What would happen if you wore a nametag all the time? Would people be friendlier? Would people say hello? Or would people stare at you with confused looks on their faces, ridiculing you and assuming you were a complete idiot?
The answer is, yes: All the above and more.
If you want to be approachable, the opportunities that come your way will dramatically increase. All you have to do is act as if you are wearing a name tag.
I know this works. I have worn a name tag every day for long enough to be the world's record holder—more than 3,000 days in a row. (I even had my name tag tattooed on my chest!).
When you wear a name tag, people know that you want them to be free to engage you in conversation. It’s an invitation that tells people, “Approach me, introduce yourself. It’s OK!” If you’re a manager, that’s the way you want people to see you and that’s the way you want your people to be seen.
When people see you as approachable, all sorts of opportunities open up. For example:
1. Approachability wins business. We live in a culture of sales resistance. Consumers are skeptical and require confidence before deciding to buy. Remember: If they can't come up to you; how will they ever get behind you?
2. Be the origin, not the echo. There are no cover bands in the Rock and Roll Hall of Fame. Similarly, in business: The more imitable you are, the less valuable you are. Be un-competable. Be un-confusable. Be unique.
3. Create points of dissonance (POD’s). Curiosity is a natural motivator of human engagement. Before someone gets to the "aha!" about what you do and who you are, they first have to be captivated by the "huh?"
4. Don't be stopped by not knowing how. Focus (first) on the what, and the how will eventually appear. Remember: Ideas are free; execution is priceless.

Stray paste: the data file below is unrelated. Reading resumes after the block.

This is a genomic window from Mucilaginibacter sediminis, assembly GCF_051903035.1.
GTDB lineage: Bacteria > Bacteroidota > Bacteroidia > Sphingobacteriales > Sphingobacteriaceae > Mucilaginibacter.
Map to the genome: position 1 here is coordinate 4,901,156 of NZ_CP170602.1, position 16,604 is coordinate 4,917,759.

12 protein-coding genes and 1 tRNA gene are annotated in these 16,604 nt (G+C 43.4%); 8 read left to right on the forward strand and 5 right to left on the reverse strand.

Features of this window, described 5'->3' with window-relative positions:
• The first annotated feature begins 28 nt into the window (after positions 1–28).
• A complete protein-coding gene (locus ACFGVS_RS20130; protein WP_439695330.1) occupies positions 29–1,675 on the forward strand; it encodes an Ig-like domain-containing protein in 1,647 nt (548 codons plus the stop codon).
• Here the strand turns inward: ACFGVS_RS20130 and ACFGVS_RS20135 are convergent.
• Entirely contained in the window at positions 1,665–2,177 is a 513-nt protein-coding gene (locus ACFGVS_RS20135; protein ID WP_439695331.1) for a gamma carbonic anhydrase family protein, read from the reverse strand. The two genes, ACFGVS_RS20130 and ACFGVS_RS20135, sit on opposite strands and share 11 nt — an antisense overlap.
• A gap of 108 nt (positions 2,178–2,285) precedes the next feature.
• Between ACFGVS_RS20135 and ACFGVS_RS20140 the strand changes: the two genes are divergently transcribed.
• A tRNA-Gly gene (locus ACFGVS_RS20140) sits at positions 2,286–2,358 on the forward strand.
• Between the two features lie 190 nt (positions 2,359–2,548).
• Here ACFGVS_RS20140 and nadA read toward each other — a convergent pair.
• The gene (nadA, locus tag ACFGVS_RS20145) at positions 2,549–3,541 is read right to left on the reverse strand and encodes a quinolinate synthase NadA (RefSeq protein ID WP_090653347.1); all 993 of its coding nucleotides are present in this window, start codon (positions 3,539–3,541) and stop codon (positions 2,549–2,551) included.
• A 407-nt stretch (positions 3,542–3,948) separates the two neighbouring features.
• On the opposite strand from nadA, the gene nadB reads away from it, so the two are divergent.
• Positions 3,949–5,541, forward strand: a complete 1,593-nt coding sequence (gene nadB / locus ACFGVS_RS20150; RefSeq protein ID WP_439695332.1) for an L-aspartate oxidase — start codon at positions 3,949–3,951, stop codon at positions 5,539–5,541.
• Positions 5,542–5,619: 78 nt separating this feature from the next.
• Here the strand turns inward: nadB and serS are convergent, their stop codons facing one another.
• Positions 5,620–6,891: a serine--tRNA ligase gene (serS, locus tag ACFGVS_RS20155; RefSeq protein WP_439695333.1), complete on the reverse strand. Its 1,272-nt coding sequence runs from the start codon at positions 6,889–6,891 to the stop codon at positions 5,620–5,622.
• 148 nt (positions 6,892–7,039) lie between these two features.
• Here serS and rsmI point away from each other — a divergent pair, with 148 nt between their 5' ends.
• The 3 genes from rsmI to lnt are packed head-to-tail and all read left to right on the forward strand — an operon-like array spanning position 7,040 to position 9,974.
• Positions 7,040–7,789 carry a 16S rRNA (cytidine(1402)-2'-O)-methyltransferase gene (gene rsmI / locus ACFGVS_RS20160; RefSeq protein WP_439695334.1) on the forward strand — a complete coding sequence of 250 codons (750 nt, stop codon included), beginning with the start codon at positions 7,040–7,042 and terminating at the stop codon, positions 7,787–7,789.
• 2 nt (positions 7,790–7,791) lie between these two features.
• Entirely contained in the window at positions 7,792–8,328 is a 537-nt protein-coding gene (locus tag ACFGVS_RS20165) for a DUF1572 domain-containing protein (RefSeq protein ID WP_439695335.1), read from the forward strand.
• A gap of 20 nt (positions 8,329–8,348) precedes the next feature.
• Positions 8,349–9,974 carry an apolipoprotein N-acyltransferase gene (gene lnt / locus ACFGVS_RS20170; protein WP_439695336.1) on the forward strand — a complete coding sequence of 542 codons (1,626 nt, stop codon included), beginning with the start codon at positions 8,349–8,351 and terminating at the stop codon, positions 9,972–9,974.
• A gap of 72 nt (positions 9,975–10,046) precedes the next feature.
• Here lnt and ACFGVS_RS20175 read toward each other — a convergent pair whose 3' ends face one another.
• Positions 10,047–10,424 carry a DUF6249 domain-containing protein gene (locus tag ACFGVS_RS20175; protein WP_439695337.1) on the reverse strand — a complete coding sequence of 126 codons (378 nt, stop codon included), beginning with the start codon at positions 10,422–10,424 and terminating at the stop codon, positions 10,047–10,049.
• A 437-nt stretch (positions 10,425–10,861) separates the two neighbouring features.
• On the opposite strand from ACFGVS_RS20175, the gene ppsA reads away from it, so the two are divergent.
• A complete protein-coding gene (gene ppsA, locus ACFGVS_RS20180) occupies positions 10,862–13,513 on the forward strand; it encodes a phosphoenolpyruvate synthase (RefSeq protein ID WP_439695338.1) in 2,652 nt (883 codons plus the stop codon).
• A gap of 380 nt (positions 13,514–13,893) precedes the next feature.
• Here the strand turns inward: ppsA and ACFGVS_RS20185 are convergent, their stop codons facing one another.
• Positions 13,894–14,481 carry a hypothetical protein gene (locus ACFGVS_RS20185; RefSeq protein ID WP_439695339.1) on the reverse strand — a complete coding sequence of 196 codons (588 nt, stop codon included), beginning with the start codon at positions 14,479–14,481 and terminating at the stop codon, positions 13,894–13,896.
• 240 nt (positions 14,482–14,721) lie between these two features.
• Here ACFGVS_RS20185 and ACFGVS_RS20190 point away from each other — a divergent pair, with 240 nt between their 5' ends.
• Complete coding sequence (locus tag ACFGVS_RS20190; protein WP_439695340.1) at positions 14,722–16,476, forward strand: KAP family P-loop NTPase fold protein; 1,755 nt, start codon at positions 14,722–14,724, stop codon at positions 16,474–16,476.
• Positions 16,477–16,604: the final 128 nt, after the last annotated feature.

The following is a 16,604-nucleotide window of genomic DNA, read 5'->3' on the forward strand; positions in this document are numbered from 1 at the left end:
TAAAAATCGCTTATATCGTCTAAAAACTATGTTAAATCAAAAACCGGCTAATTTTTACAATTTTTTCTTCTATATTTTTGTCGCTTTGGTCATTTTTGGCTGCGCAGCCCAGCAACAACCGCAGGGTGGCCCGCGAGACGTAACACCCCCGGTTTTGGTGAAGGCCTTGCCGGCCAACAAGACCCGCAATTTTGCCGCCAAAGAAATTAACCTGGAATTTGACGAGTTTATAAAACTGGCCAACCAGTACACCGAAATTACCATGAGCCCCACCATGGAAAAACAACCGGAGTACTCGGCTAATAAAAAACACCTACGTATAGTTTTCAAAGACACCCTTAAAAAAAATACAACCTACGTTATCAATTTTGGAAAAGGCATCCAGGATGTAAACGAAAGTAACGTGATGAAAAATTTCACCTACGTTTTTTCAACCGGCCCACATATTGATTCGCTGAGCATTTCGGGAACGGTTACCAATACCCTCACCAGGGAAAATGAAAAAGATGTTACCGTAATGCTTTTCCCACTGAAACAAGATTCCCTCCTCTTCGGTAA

5. Create fans, not customers. More fans = less selling. You need fans; and you need to give them megaphones. Here’s the secret: Build a following. Post on your blog everyday, because writing is the basis of all wealth.
6. Make the mundane memorable. Nobody notices normal and nobody buys boring. Positioning yourself as "normal" is like asking customers to find a needle in a stack of needles! Remember: Those who get noticed get remembered; and those who get remembered get business.
7. Networking works. Remember: "Luck" is a synonym for "working your butt off." If you want to be in the right place at the right time, you need to be in a lot of places. Find out where the rock created the ripple and then go throw some more rocks.
8. People buy people first. Every personal interaction either adds to or subtracts from the positive perception of your brand. Remember: People don't buy from, trust, or have loyalty to companies, but rather, to people.
9. Shtick must be supported by substance. Sure, shtick might get you in the door; but in marketing, that doesn't guarantee you'll stay in the room. Only value and substance can do that. In business, you can’t be all sugar. Customers want value. Customers want substance. Customers want to take a few licks and then discover your delicious Tootsie-roll center.
One of my secret weapons is a technique I call the DIP—how to “Disarm Immediate Preoccupation.” It’s a strategy that you can use to put yourself in the right state of mind any time with a simple three-step process:
1. Think! Just get ready to have fun.
2. Take a deep breath and relax. In fact, take a few deep breaths and relax.
3. When you walk into a room, smile.
This simple exercise can be used anytime, anywhere. It lays the foundation for approachability. Then you can either walk up to someone you know and say, “Hello,” or you can walk up to someone you don’t know and with a smile say, “Hello, my name is Scott and I don’t know anyone!”
This approach is very charming and disarming and it works really well, because you’re being honest and friendly and kind of funny. It works because you’re appealing to a human being’s inherently helpful nature.
Being a great communicator can help show customers the value of your products and services. Learn how to get your message across with this AMA Webinar.